To clarify: I no longer thing playing with Barbies is stupid. In fact it was a notion I got over pretty quickly. I was never big on playing with army men either, which are basically just tiny dolls with guns. I realized this when Star Wars came out. I became an insane collector of the action figures and I spent hours playing with them. And one day I heard my mother describe them as “dolls for boys”. Okay, I thought. I play with dolls. They just happen to be special science fiction dolls.

Eventually I’d figure out the basics of reproduction, mainly from what I read about animals. As a kid I had dreams of growing up to be a marine biologist like Jacques Cousteau, so I was always reading about ocean animals, especially octopuses. There was a book about octopuses I checked out from the public library so many times I had it memorized. It included an explanation of octopus sex. I took this information in stride, and even once explained octopus sex to my grandfather. The male develops a modified tentacle as it ages, I told him, and shoves it inside the female. He was silently impressed.

I knew that among octopuses, frogs, lizards, crabs, snakes, and all sorts of other animals that interested me the females would have eggs and the males would fertilize them. It just took me a long time to extrapolate that humans, being animals, must be the same way, that human males do have, to quote Navin Johnson, a “special purpose”. It took me a while because it’s not like nature is consistent. Hermaphroditism is rampant in the animal kingdom, and anyone who’s seen Jurassic Park knows certain reptiles and amphibians can self-fertilize or even change sex under duress. And humans don’t have sex solely for the purpose of reproduction. Neither do some other animals. It was confusing because it was complicated, and made even more complicated by how uncomfortable it makes some adults even when they try to talk to each other about it, never mind trying to explain it to children, and it doesn’t help that a lot of adults find it so uncomfortable that if human beings reproduced by spontaneous parthenogenesis it seems really unlikely we’d have ever developed stand-up comedy or even jokes, but that’s another story.

What finally settled it in my mind was an after-school cartoon I happened to stumble upon about the changes boys’ and girls’ bodies go through when they hit puberty. It showed an egg rolling down the fallopian tube and explained that the egg would dissolve unless it was fertilized by a male. I had no idea how the fertilization took place exactly, but from bits and pieces I’d picked up from other places I realized it would be sort of like how the octopus did it, except that human males are born with a modified tentacle between our legs.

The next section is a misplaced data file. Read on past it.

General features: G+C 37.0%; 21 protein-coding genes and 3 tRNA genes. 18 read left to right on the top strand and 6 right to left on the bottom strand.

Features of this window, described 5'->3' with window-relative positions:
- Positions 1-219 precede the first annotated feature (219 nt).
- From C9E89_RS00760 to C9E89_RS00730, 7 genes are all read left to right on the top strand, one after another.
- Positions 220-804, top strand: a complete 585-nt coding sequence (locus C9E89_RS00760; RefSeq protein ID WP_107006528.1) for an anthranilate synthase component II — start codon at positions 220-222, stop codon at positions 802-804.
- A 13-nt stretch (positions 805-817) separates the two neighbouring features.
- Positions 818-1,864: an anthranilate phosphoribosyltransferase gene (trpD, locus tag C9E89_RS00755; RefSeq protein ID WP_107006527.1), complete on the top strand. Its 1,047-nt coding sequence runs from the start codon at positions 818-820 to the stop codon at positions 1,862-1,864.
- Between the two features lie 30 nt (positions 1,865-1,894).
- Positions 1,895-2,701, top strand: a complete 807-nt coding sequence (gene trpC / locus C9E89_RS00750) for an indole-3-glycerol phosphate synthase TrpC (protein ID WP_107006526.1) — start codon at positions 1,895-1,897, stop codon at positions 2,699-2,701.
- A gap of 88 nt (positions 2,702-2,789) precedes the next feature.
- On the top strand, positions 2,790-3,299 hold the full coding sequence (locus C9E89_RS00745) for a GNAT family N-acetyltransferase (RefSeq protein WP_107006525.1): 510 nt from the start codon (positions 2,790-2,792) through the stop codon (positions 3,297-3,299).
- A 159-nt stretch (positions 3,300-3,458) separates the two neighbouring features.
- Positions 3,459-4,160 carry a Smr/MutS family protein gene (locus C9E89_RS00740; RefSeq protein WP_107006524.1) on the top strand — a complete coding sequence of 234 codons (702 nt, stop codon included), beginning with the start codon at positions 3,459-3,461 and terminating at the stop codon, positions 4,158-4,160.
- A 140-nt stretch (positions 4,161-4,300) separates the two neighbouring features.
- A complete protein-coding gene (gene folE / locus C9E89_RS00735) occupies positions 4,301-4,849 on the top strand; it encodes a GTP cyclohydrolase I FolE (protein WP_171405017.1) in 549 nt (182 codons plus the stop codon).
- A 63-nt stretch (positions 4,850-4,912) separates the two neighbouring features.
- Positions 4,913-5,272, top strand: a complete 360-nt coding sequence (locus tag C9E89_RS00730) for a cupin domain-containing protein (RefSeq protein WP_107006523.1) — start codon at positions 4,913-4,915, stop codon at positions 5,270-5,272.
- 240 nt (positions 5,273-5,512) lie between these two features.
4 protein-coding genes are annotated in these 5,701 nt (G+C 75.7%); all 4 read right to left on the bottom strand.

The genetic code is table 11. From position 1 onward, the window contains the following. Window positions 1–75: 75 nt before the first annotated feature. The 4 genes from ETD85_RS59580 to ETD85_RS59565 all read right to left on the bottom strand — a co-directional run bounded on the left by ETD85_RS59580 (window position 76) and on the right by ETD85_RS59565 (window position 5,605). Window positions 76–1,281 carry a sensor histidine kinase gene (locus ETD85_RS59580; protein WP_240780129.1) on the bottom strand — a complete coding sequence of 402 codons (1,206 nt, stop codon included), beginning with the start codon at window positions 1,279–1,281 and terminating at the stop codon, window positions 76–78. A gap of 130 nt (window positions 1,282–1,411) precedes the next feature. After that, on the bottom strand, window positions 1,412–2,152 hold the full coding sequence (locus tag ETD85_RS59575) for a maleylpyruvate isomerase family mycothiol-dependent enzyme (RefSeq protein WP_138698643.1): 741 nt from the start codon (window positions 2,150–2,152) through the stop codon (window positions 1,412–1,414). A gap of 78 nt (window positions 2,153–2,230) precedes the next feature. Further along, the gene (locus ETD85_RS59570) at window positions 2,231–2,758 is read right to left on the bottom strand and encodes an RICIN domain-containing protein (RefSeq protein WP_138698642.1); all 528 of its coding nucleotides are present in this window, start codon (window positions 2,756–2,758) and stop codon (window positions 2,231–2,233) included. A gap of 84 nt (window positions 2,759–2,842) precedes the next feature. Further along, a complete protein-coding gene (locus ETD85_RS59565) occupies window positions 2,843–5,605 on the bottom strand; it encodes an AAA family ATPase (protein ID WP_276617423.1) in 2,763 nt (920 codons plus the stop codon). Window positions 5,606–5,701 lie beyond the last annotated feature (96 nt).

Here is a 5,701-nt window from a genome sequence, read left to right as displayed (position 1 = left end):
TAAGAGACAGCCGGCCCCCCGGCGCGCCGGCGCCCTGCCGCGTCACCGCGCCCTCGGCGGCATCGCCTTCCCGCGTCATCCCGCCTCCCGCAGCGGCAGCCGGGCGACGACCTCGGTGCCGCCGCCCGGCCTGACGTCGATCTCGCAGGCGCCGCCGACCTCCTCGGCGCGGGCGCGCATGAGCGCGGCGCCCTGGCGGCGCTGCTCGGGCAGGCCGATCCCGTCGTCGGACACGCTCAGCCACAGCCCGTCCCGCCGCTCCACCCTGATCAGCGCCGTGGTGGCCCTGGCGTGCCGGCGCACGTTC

I don’t know why but at eleven or twelve when I first realized all this I felt like it was something I shouldn’t know. I felt like I’d stumbled upon something that was supposed to be kept locked in a box until I was eighteen, or at least until my parents had The Talk with me. I knew about Talk from Very Special Sitcom Episodes that conveniently avoided including the actual talk but made it clear from the context what it was about. And I felt like I would be in serious trouble if my parents ever found out.

So naturally I talked about it. I did manage to keep my parents from knowing what I knew for three or four years, but then one day when we were out of school I talked to my friend Jerry about it. Jerry was a year younger but knew pretty much everything I knew about sex. He’d been in Mr. Rick’s basement too. He’d even torn pages from some of the magazines and kept a pretty big stash hidden in his room. But for some reason when his sister, who was two or three years older, heard me talking to Jerry about sex she was horrified. He was too young to know about that stuff! And she told my mom.

Deep down I like to think my parents were relieved they didn’t have to have The Talk with me in its entirety, that I knew enough that there wasn’t much left for them to fill in. The only bad part was my mother asking me what exactly I’d said to Jerry—his sister was sketchy on the details—and then telling me we’d have The Talk later on. Please, please, please I thought, let her forget about this. Let’s skip The Talk. Having been caught talking about it was punishment enough, I thought, without having to talk about it with my parents. And my mother did seem to forget about it for about a week until one night when I was about to go to bed and she started talking about it. I think it was a spur of the moment thing on her part. And fortunately my mother’s version of The Talk was very sparing on details. The most memorable part was her saying, “Your father and I aren’t embarrassed when we see each other naked because we love each other.” I could almost hear muscles popping in my father’s head as he strained to keep his eyes from rolling. I wish he’d just given in. It would have given both of us permission to acknowledge that I was fourteen, not four.

Fortunately that was the end of it, at least as far as my parents were concerned. I never wanted to talk to them about sex and, beyond that greatly modified version of The Talk, never would. And I wouldn’t become a marine biologist. I also didn’t really understand sex until I’d done it, so there at least I learned something every scientist knows: theoretical knowledge is worthless without fieldwork.